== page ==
This Government committed at the 2016 international anti-corruption summit to create a register showing the beneficial owners of overseas entities which own or buy property in the UK. The Government also committed in primary legislation, through section 50 of the Sanctions and Anti-Money Laundering Act 2018, to report to Parliament annually on the progress that has been made towards putting in place such a register.

Over the past year, significant progress has been made towards the introduction of the register.

The Government published a draft Registration of Overseas Entities Bill on 23 July 2018 and invited comment on it from interested parties. Some 29 responses were received from civil society groups, the property sector and others, which has informed the development of the register. The draft Bill and explanatory notes set out how the register will operate.

A Joint Committee was appointed to consider and report on the draft Bill. The Commons members of the Committee were appointed on 19 February 2019. The Lords members were appointed on 25 February 2019. The Committee held a number of evidence sessions, including one on 25 March 2019 at which I gave evidence. They also invited interested individuals and organisations to submit written evidence to their inquiry.

The Committee made recommendations in a report to both Houses, published on 20 May 2019. The Government welcome the Committee’s thorough and helpful scrutiny of the Bill. We are considering their recommendations and will publish a response in due course.

The Government intend to introduce the Bill to Parliament as soon as parliamentary time allows. We will continue to work closely with interested parties, including our delivery partners, in developing secondary legislation and preparing for implementation. Following Royal Assent and the making of secondary legislation, the Government intend that the register will be operational in 2021.

The UK continues to lead the global fight against illicit finance. The Financial Action Task Force completed a landmark review of the UK’s regime for tackling money laundering in December 2018, concluding that we have some of the strongest controls in the world.


Home Department

Modern Slavery

The edit just sent has not been saved. The following error was returned:
This content has already been edited and is awaiting review.

Today I am laying before the House the final report of the independent review of the Modern Slavery Act 2015 (CP 100). Copies of the report will be available from the Vote Office and it will also be published at:

Under the leadership of the Prime Minister, the right hon. Member for Maidenhead (Mrs May), the UK has transformed its response to modern slavery over the last five years. The Modern Slavery Act 2015 was the first legislation of its kind in the world. The Act provided law enforcement with new tools and powers to apprehend perpetrators, new duties on businesses to publish transparency in supply chains statements, enhanced protections for victims and created the Independent Anti-Slavery Commissioner role. The impact of the Act is evident: more victims than ever before are being identified and supported, more offenders are being prosecuted and convicted and thousands of companies have published transparency statements and are taking action to prevent slavery and trafficking in their supply chains.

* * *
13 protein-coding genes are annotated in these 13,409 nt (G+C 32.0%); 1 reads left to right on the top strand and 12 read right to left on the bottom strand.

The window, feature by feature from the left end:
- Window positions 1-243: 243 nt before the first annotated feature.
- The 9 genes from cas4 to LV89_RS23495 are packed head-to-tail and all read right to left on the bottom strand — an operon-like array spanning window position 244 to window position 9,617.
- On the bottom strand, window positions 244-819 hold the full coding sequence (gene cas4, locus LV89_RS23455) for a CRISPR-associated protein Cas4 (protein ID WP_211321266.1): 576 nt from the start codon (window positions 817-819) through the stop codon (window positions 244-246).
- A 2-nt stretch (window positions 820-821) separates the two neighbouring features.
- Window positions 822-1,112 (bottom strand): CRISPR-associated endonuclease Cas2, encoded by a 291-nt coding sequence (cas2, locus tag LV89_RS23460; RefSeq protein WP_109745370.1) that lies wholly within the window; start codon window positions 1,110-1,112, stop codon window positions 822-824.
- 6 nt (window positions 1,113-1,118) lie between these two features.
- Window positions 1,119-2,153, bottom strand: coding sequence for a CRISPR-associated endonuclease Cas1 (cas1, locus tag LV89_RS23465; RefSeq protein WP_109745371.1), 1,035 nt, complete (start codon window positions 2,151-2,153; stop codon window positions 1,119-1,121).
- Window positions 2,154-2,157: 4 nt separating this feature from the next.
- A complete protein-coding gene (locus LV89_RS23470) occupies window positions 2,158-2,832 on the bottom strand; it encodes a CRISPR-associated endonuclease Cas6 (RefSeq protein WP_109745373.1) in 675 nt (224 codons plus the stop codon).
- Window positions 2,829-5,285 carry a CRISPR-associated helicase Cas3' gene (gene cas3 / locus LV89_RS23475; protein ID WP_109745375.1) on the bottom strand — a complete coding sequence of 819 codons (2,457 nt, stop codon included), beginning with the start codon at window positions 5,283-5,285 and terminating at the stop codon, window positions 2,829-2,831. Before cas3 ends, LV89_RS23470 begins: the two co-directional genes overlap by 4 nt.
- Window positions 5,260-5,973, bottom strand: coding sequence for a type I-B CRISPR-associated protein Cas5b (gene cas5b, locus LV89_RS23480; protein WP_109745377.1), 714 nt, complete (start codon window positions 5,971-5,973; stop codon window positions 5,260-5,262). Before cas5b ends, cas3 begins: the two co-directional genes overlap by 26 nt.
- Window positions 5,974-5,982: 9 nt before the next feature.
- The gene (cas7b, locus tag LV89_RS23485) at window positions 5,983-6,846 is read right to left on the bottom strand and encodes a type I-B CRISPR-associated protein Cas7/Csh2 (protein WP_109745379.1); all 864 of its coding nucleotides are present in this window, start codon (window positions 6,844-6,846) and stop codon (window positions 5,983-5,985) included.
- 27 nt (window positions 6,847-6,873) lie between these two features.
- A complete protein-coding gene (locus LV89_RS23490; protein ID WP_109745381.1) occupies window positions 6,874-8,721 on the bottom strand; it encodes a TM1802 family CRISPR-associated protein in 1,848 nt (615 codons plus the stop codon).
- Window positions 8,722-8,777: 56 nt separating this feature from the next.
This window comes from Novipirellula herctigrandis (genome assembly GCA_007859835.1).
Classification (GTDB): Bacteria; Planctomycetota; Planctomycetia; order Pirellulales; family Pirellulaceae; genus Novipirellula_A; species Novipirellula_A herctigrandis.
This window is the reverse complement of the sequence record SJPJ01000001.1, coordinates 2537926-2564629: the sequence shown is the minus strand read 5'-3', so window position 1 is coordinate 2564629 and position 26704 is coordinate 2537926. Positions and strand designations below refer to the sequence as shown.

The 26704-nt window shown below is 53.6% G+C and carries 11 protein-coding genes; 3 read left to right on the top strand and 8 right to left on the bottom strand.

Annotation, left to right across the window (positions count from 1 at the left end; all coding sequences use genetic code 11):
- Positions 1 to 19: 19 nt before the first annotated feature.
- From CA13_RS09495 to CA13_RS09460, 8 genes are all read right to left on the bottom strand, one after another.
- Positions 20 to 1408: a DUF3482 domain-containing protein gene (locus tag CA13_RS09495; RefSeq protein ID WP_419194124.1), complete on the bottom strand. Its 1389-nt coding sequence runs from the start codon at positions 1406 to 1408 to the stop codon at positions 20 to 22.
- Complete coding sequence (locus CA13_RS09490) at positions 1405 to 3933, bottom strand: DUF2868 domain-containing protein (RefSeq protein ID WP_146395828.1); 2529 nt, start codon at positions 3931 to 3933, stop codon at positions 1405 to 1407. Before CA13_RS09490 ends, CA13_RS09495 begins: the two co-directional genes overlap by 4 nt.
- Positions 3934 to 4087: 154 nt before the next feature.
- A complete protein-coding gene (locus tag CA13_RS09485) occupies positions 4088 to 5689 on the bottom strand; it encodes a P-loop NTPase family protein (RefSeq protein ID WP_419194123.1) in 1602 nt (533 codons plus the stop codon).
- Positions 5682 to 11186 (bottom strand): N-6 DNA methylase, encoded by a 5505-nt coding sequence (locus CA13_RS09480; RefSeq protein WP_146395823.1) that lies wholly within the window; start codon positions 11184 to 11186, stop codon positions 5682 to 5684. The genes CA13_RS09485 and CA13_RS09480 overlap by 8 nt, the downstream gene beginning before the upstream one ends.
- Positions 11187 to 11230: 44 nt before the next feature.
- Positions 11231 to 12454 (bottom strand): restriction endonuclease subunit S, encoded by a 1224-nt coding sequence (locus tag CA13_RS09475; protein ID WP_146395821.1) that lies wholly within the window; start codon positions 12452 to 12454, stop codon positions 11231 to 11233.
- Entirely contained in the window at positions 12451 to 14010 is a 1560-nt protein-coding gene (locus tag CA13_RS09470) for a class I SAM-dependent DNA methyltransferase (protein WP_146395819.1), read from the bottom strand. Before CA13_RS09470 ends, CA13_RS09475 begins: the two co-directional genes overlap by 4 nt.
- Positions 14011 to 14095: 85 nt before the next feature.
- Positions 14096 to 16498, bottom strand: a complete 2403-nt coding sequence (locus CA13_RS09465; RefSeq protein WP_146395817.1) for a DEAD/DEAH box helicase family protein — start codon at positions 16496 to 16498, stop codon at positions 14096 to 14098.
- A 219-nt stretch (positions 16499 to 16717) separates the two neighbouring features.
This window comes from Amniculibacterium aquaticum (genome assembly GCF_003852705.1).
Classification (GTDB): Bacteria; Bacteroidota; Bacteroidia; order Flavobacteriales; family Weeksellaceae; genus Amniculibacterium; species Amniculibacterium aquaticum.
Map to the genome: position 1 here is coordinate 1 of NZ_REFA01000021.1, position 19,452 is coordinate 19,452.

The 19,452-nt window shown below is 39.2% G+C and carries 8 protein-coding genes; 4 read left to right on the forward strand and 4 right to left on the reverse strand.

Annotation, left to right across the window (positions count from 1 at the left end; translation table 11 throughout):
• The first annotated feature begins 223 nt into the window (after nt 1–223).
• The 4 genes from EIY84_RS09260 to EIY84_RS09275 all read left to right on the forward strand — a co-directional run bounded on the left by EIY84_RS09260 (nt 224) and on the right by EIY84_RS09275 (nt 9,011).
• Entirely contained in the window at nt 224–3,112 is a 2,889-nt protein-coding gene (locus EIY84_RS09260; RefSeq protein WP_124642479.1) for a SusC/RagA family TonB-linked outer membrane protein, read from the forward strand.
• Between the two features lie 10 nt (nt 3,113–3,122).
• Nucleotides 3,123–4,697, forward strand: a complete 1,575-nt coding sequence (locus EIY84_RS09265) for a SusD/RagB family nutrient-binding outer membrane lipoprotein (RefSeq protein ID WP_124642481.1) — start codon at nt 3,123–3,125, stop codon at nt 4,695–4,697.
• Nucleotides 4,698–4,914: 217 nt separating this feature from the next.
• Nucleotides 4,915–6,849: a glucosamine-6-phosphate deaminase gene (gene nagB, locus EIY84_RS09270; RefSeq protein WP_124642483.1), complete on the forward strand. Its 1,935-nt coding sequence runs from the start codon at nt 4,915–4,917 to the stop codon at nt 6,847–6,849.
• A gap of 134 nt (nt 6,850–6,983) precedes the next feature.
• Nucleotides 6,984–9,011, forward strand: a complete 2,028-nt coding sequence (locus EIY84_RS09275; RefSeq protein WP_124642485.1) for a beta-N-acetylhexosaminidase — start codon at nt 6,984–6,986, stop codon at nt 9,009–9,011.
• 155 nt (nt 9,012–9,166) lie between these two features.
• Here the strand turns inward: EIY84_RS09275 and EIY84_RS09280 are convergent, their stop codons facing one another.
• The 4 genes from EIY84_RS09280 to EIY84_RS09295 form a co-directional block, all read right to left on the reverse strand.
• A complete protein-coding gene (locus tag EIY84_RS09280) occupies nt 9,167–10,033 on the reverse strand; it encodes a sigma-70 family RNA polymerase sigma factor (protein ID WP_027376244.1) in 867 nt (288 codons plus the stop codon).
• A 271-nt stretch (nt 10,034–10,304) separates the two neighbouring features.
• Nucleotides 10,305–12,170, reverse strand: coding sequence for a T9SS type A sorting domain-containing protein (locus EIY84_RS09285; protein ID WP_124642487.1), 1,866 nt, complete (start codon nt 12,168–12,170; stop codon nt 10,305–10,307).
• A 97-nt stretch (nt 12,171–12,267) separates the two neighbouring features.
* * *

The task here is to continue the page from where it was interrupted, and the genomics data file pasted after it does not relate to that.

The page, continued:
Alongside the Act, this Government are delivering a comprehensive programme of policy measures to tackle modern slavery. We are reforming the national referral mechanism (NRM) to improve the support available to victims and to streamline the decision-making process. We are continuing to hold businesses to account on their obligations to publish transparency statements and central Government Departments will publish a transparency in supply chains statement this year, to set out the steps we are taking through public procurement to prevent the risks of modern slavery in our supply chains. We are also working with international partners to drive action to address modem slavery risks in supply chains and public procurement.

We continue to play a leadership role internationally, pushing for co-ordinated action to deliver the sustainable development goals on modern slavery, supported by a commitment of £200 million of UK aid, as well as building partnerships with countries from where the UK receives high numbers of victims. To build on this work, the Government recently awarded a further £5 million in grants to seven organisations through the modern slavery innovation fund to trial new and innovative approaches to tackle this heinous crime.

However, this Government are not complacent, and we are determined to lead global efforts to eradicate modern slavery, particularly as the methods used by criminals to exploit vulnerable people and our under- standing of the crime evolves. That is why in July 2018 I commissioned right hon. Member for Birkenhead (Frank Field), right hon. Member for Basingstoke (Mrs Miller) and the noble Baroness Butler-Sloss GBE to conduct an independent review of the Modern Slavery Act. The review considered four themes relating to provisions in the Act: the Independent Anti-Slavery Commissioner, transparency in supply chains, legal application and the Independent Anti-Slavery Commissioner. The final report has made a total of 80 recommendations.